Objective: The aim of this study was to test the relationship between anthropometry, ultrasonography, and dual-energy x-ray absorptiometry (DXA) for the assessment of body composition in clinical practice. Methods: The study was carried out in Italian blood donor volunteers belonging to five different age groups (18-70 y old; 25 men and 25 women per group; N = 250 participants; n = 125 men, n = 125 women). A complete history was collected and routine blood analyses were performed to confirm healthy status. All participants were submitted to whole-body DXA (tricompartmental analysis, regional, and total body), ultrasonography (abdominal adiposity evaluation), and anthropometric measurements. DXA was used as gold standard and its biomarkers were taken as reference for fat-lean mass balance, central-peripheral fat distribution, central or visceral fat, and subcutaneous fat. Results: Anthropometric and ultrasound parameters were closely associated with most of DXA parameters. Composite markers representative of central and abdominal visceral fat compartments were significantly correlated with waist circumference, waist-to-hip ratio, and intra-abdominal fat thickness by ultrasound, in both men and women (P <0.025). As expected, subcutaneous depots were significantly correlated with maximum subcutaneous fat thickness measured by ultrasonography (P <0.025). Conclusions: Both anthropometry and ultrasonography provide a reliable estimate of visceral adipose tissue in a non-obese population compared with DXA, whereas anthropometry prediction of subcutaneous adiposity is weak. Physicians should be aware of the limits of these techniques for the assessment of body composition.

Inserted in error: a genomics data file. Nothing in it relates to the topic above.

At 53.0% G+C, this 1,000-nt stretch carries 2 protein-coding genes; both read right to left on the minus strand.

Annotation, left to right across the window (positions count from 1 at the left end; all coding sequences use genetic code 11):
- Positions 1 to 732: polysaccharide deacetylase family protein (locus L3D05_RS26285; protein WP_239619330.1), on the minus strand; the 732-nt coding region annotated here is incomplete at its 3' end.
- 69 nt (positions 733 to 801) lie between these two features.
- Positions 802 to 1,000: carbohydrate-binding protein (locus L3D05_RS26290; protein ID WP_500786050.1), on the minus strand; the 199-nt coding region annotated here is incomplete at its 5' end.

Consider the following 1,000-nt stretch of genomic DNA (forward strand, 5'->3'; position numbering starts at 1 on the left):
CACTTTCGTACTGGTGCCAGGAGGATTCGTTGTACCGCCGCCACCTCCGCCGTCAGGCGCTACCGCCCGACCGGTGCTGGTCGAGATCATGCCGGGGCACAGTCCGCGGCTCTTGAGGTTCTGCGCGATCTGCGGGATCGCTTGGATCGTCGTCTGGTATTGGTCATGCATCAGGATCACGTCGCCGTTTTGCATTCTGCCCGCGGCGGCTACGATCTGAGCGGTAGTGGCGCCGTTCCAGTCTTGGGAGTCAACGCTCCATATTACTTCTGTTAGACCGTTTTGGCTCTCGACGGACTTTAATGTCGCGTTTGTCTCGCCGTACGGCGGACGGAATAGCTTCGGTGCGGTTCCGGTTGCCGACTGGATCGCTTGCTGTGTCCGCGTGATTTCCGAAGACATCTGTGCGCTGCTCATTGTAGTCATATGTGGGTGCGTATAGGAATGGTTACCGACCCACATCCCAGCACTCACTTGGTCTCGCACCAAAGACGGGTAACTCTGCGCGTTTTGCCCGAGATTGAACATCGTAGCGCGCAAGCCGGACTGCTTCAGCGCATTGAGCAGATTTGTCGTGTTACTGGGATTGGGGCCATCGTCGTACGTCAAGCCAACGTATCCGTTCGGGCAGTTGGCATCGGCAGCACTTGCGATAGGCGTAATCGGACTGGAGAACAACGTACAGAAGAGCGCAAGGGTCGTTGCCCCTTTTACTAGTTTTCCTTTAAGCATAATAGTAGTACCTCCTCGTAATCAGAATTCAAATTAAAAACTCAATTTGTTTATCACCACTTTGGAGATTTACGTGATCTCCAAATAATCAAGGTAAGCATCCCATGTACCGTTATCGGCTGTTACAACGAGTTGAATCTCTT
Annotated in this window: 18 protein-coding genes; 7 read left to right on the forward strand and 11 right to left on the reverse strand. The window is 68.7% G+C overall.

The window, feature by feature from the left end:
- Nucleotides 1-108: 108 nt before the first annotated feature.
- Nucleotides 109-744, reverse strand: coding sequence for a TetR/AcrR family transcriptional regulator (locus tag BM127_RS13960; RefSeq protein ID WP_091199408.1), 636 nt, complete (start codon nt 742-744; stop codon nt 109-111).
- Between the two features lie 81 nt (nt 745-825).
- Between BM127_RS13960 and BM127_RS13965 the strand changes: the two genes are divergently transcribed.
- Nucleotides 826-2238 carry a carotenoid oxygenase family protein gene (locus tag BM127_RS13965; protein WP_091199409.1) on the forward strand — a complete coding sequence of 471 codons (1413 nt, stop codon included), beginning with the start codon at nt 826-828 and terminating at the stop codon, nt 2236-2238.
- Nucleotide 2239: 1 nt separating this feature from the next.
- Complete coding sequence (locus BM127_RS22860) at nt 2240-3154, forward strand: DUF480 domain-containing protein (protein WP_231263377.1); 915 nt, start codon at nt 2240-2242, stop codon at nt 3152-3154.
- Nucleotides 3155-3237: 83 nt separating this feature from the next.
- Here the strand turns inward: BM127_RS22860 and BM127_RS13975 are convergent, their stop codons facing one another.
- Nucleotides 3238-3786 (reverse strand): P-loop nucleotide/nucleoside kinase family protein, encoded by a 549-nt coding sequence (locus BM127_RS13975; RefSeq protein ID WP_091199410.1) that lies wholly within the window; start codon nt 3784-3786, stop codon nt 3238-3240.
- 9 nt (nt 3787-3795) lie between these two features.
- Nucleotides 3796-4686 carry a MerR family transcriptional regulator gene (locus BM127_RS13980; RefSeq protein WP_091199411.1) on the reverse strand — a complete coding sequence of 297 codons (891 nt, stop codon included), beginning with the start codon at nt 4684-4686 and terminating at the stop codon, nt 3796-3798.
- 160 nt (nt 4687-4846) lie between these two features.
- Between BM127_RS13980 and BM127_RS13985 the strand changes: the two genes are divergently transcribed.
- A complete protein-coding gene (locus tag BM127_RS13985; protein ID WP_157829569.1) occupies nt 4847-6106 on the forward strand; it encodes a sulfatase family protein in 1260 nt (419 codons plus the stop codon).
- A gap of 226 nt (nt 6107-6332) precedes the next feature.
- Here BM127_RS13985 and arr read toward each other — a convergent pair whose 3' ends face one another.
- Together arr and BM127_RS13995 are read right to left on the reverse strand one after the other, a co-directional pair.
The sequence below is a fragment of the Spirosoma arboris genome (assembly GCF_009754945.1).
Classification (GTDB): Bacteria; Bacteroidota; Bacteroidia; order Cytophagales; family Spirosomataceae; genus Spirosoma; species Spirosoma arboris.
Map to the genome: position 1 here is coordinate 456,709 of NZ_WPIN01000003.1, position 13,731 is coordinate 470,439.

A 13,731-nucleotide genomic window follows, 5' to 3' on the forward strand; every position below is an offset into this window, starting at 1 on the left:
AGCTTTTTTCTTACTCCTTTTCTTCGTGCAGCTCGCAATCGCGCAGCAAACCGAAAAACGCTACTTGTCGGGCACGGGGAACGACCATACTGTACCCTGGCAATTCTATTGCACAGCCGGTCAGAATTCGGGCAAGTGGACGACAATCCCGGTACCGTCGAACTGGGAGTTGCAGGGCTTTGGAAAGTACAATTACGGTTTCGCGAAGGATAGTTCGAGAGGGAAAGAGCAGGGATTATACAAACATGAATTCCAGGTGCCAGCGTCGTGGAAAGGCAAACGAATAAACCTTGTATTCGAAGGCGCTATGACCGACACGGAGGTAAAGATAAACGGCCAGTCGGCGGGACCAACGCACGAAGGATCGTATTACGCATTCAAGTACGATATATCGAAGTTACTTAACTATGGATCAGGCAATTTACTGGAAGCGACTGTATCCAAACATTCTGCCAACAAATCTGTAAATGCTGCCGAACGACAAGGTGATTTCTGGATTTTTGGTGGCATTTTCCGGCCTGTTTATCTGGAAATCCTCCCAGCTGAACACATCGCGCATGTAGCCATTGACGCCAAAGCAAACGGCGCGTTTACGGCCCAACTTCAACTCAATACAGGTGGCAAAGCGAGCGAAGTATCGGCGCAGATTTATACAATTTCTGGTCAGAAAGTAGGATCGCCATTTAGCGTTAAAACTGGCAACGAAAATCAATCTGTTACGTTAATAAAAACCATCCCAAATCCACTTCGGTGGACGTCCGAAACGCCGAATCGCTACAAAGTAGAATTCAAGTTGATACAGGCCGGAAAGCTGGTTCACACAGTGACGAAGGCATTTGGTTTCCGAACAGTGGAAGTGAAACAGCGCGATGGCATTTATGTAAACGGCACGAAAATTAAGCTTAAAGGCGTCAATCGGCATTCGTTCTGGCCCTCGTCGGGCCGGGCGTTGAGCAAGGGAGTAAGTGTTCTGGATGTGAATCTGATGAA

- Body composition
- Body fat distribution
ASJC Scopus subject areas
- Endocrinology, Diabetes and Metabolism
- Nutrition and Dietetics